Cycle 5 (2015 Deadline)
Characterizing and tracking of antimicrobial resistance in the water-plant-food public health interface: an emerging water, sanitation and hygiene issue
PI: Liza Korsten (Lise.firstname.lastname@example.org), University of Pretoria
U.S. Partner: Manan Sharma, United States Department of Agriculture, Agricultural Research Service, Environmental Microbial and Food Safety Laboratory
Project Dates: December 2016 - November 2019
The main aim of this research project is to determine the prevalence of, characterize, and track antimicrobial resistance (AR) in the water-plant-food-public health interface. This will contribute to addressing the knowledge gap on the contribution of agro-ecosystems to the dissemination of AR resistance in the environment in South Africa. Access to safe potable water is a basic human right. The microbiological quality of water sources, especially surface water, are seriously compromised by municipal wastewater discharge, sewage from informal settlements with inadequate sanitation, and wastes from animal husbandry, industrial companies, hospitals, and the mining sector. With strategic resources being polluted, consumers face increased risks with potential negative effects on human health, the environment, and food security. Following consultation with key stakeholders, the research team will select study sites where the risk for fecal bacterial contamination is high due to anthropogenic activities.
They will compare levels of antimicrobial re sistance prevalence in rural versus urban settings and organic farming versus intensive commercial farming, which should contribute towards an improved understanding of the role of agricultural practices on driving AR development in the agricultural ecosystem.
Hazard analysis coupled with pollution source tracking within a specific area will facilitate the assessment of the potential impact on public health.
The impact of this research should also provide water management services, government officials, and farmers with a knowledge base of “hotspots” where irrigation water quality has been severely compromised in South Africa. Knowledge generated during the course of the project should ultimately aid in the development of a Water and Health strategy in South Africa.
Summary of Recent Events
The main aim of the research project, which ended in December 2019, was to determine the prevalence of, characterize, and track antimicrobial resistance (AR) in the water-plant-food-public health interface to address the knowledge gap on the contribution of agro ecosystems to the dissemination of AR resistance in South Africa. The PI reports that she and her team were able to determine the prevalence, dissemination, and phenotypic and genotypic characteristics of AR in the water-plant-animal-food-public health interface. They accomplished this by means of field experiments and reviews of the literature on the levels of fecal contamination indicator bacteria, AR prevalence, and dissemination and profiles of microorganisms from the water-plant-animal-food-health interface. Sampling sites were selected in three Provinces in South Africa and included 16 commercial/small-scale farms, irrigation water, soil, fresh produce from farm to market, 10 hospitals, 7 slaughterhouses, 3 wastewater treatment facilities, 7 rivers, and several other farms not included above (5 vegetable, 4 dairy, 1 poultry, 1 cattle, 1 animal). The produce selected included lettuce, spinach, Chinese spinach, marogo, rape cabbage, spinach, cucumber, tomatoes, green beans, carrot, broccoli, and cauliflower.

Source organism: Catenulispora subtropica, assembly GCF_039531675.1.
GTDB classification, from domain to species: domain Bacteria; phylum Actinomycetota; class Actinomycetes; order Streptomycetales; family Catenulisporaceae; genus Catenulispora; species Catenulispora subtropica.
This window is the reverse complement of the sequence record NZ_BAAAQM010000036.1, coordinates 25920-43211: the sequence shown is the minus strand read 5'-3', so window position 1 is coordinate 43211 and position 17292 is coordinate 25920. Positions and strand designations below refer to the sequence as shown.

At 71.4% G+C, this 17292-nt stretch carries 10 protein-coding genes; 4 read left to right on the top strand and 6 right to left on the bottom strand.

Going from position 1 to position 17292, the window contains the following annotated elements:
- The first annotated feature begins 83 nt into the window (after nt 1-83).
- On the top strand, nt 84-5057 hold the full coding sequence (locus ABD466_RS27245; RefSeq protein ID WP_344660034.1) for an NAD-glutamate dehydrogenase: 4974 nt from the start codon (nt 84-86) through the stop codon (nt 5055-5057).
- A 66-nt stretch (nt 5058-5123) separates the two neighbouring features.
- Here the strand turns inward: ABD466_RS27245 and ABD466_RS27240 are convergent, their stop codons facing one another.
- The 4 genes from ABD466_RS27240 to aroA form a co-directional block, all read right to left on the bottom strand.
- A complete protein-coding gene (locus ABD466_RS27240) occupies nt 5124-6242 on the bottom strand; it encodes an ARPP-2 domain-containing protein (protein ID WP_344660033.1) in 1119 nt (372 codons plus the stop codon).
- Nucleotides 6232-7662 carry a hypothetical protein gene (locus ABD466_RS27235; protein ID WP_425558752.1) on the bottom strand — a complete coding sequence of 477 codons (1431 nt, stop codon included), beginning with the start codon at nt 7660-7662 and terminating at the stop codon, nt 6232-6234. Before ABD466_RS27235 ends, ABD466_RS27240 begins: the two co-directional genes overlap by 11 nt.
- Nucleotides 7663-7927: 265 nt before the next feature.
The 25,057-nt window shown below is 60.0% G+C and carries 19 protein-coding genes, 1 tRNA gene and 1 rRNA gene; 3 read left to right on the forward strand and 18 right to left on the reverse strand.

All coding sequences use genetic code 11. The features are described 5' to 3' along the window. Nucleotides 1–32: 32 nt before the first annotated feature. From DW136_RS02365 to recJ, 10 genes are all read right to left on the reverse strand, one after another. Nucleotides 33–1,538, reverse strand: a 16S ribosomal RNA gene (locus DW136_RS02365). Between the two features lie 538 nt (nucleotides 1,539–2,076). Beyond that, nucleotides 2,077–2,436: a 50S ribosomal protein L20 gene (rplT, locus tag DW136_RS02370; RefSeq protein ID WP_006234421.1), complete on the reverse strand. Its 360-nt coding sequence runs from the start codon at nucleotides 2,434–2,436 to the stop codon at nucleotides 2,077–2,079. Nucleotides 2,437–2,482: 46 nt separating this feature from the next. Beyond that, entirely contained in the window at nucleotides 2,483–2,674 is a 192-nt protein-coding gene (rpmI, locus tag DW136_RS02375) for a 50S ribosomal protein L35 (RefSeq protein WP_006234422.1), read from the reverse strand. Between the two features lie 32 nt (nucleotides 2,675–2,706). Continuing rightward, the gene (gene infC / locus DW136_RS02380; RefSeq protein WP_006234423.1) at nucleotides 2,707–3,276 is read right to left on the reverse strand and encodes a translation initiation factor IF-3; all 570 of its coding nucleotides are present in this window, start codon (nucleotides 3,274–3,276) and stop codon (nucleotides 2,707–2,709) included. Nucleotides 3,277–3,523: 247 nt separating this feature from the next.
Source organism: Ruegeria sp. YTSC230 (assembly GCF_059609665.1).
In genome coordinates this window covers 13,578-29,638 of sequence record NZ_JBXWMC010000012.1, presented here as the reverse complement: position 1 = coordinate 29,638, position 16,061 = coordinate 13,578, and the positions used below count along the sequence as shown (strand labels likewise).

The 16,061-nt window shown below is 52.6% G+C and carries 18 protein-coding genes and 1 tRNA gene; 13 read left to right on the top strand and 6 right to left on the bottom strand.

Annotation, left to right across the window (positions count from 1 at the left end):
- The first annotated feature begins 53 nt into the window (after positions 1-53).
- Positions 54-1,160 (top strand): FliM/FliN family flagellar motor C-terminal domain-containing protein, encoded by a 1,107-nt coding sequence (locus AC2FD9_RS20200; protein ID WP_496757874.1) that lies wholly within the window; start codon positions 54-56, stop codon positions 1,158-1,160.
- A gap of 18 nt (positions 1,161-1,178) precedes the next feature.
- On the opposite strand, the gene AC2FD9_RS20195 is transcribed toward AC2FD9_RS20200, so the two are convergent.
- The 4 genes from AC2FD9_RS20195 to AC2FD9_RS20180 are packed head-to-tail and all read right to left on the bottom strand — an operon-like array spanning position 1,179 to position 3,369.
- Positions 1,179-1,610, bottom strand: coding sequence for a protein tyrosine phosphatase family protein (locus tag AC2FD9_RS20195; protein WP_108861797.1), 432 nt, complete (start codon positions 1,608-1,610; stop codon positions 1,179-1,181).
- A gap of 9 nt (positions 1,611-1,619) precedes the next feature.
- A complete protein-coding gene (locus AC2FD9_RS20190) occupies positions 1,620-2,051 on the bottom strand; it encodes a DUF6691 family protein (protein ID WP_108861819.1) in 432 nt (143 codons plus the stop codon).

The results showed that the prevalence and dissemination of multidrug resistant ESBL/Amp C Enterobacteriaceae in the aquatic/agroecosystems of South Africa exposes consumers to risks and presents a potential public health hazard. The results add to the global knowledge base regarding the prevalence and characteristics of ESBL/AmpC-producing Enterobacteriaceae in fresh vegetables and the agricultural environment required for future risk analysis in order to develop and implement risk mitigation strategies.
Based on their research results, the researchers submitted two papers to Frontiers in Microbiology for publication.
During the project, seven MSc students, three PhD students, and two postdocs were trained. New international collaboration was established via the U.S. partner, who provided access to food safety training videos. The PI also formed a collaboration with South African Government departments, resulting in her being invited to serve on a ministerial advisory committee on AR. She and her colleagues are collaborating with the Department of Health to develop science-based microbiological quality guidelines of ready-to-eat fresh produce. Lastly, the Water Research Commision (WRC) representative in South Africa, Dr. Sylvester Mpandeli, has invited the PEER team to host a workshop on the prevalence and dissemination of antimicrobial resistance in the water-plant-food-public health interface in collaboration with the WRC. He also requested them to prepare an “antimicrobial resistance knowledge gaps” document with future research requirements based on research results to date from their PEER grant.
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